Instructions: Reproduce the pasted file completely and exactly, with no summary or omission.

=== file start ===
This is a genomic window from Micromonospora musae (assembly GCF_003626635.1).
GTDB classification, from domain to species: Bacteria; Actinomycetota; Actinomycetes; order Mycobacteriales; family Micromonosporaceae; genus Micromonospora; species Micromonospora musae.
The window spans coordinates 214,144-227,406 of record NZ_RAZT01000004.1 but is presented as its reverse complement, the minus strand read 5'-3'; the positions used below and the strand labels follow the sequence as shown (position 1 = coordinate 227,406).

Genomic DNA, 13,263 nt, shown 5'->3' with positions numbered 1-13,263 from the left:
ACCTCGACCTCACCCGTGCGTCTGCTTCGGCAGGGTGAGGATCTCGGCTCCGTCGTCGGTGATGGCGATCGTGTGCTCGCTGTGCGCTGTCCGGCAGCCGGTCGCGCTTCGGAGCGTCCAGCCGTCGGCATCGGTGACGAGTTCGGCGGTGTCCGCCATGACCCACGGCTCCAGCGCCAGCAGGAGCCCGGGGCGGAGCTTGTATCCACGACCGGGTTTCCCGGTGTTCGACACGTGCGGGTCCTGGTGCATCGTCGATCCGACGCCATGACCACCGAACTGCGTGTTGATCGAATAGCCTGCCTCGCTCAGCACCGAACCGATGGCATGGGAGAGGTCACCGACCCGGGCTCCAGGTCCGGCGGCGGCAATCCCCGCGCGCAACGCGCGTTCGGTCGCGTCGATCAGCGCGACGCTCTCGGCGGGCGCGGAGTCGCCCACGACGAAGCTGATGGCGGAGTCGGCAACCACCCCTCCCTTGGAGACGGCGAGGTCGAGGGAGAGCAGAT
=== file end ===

This is a genomic window from Micromonospora musae (assembly GCF_003626635.1).
GTDB classification, from domain to species: Bacteria; Actinomycetota; Actinomycetes; order Mycobacteriales; family Micromonosporaceae; genus Micromonospora; species Micromonospora musae.
The window spans coordinates 214,144-227,406 of record NZ_RAZT01000004.1 but is presented as its reverse complement, the minus strand read 5'-3'; the positions used below and the strand labels follow the sequence as shown (position 1 = coordinate 227,406).

Genomic DNA, 13,263 nt, shown 5'->3' with positions numbered 1-13,263 from the left:
ACCTCGACCTCACCCGTGCGTCTGCTTCGGCAGGGTGAGGATCTCGGCTCCGTCGTCGGTGATGGCGATCGTGTGCTCGCTGTGCGCTGTCCGGCAGCCGGTCGCGCTTCGGAGCGTCCAGCCGTCGGCATCGGTGACGAGTTCGGCGGTGTCCGCCATGACCCACGGCTCCAGCGCCAGCAGGAGCCCGGGGCGGAGCTTGTATCCACGACCGGGTTTCCCGGTGTTCGACACGTGCGGGTCCTGGTGCATCGTCGATCCGACGCCATGACCACCGAACTGCGTGTTGATCGAATAGCCTGCCTCGCTCAGCACCGAACCGATGGCATGGGAGAGGTCACCGACCCGGGCTCCAGGTCCGGCGGCGGCAATCCCCGCGCGCAACGCGCGTTCGGTCGCGTCGATCAGCGCGACGCTCTCGGCGGGCGCGGAGTCGCCCACGACGAAGCTGATGGCGGAGTCGGCAACCACCCCTCCCTTGGAGACGGCGAGGTCGAGGGAGAGCAGAT